A welcome U-turn.

It was one of the more notable U-turns in recent memory by a federal agency, certainly in the field of fisheries. Having written last week about the decision by DFO to eliminate several long running components of the Salmon Enhancement Program, including the Salmonids in the Classroom, on June 15th it was announced that the decision to do so had been rescinded. One can only conclude that the tsunami of public outrage was heard loud and clear in Ottawa, lead by Liberal MP’s in BC whose constituents were hounding them night and day over the original incomprehensible decision.

Perhaps not the best way to operate government, and it’s unfortunate that the Minister Dominic Leblanc was put in such a unflattering position by his staff, but the outcome is the correct one for both the Canadian public and the salmon resource about which it cares so much. As well, the Liberal government has announced that DFO, including the Coast Guard, will receive $1.4 billion in new A-base funding over the next five years to “fill core integrity gaps in the department” (how’s that for a fine piece of bureaucratese?).

Understanding these monies will be spent not only over time but all across the country, one can only hope that some of it will trickle down to activities that support the recreational fishery in BC. Resources that are directed towards what the BC provincial government using GDP has assessed as the most economically important fishery on the west coast have been steadily cut for a decade. In partnership with some understanding Ottawa departmental staff the Sport Fishing Advisory Board has put together a proposal called the Recreational Vision Implementation plan that would cost about $2 million over several years – small change in the big picture, money that would yield significant benefits, but as yet there’s still no word as to whether this proposal will be acted upon – we can only hope.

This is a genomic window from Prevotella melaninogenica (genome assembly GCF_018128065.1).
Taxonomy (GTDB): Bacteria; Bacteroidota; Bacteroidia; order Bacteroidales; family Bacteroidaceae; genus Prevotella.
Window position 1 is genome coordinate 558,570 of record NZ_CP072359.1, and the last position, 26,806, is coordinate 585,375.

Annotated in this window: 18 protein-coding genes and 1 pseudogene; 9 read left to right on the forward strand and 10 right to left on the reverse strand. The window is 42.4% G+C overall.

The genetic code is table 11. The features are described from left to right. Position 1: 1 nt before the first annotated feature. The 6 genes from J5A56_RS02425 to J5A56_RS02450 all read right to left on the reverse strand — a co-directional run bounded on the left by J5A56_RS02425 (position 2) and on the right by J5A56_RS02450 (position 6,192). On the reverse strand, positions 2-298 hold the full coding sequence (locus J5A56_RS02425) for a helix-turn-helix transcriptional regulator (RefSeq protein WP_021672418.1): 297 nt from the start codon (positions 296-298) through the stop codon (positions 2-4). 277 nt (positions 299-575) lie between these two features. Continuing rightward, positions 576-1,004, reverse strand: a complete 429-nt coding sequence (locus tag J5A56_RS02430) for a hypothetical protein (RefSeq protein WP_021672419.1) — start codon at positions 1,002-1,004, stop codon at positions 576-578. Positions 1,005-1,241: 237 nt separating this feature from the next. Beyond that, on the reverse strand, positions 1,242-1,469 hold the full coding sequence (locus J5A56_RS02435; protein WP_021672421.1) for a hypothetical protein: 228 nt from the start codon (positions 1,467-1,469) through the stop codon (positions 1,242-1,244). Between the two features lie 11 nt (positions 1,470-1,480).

Switching to fishing itself, as June has progressed the catching in the Campbell River area has caught up with the rest of the Strait of Georgia. It would be more accurate to say the chinook fishing has become more consistent on a day-to-day basis, largely because the herring schools have arrived and settled into the area, at least for the time being. There’s been the usual size mix of fish for the time of year, mostly 8 – 15 pounders, but there has been encouraging numbers of larger fish too.

This was demonstrated by the results of the second annual Royal LePage Salmon Derby held in Campbell River on June 10th, in which all top ten fish were over twenty pounds, with the top two being over thirty – very impressive for the second weekend in June I’d say. Congratulations to the winners, indeed to all the participants and sponsors, and especially so to the organizers who took time out from their busy professional lives to structure, promote and run an event that has received publicity for the town far and wide and looks set to become an established annual fixture. I haven’t yet heard what funds the derby generated but if it’s anything like last year the dollars that will be directed to two local charities will be significant. Bravo!

And I’ve heard of several other tyee’s being caught in the north Strait of Georgia in recent weeks, impressively large fish for the inner south coast in early summer. At the other end of the size scale some coho have started to show up in the north Strait of Georgia, a welcome development even if they aren’t quite the same challenge as chinook at this time of year. I caught one last weekend down at Grants Reef near Powell River and saw signs of salmon activity on the surface that I associated with coho. Upon returning home I learned that several fellow guides had encountered more coho while fishing around the south end of Quadra Island that day, even though they were fishing larger lures and deeper while after chinook salmon.

DFO is keen to know about the seasonal distribution and abundance of coho so a couple of days later I went fishing with the intent, at least initially, of targeting them in the hope of obtaining tissue samples for DNA analysis to provide stock composition (river of origin) information. I regret to say that despite using smaller plugs and spoons in shallower water I failed to catch any, indeed saw no evidence they were around, so I’m thinking that the abundance in the north Strait of Georgia is low at present. The chinook fishing nearby proved better however ….

Examples of chinook caught recently in the Campbell River area.

Anyway, the summer solstice has arrived and the weather has turned less like early spring and more what we would expect at this time of year – time to get out and enjoy some wonderful summer fishing!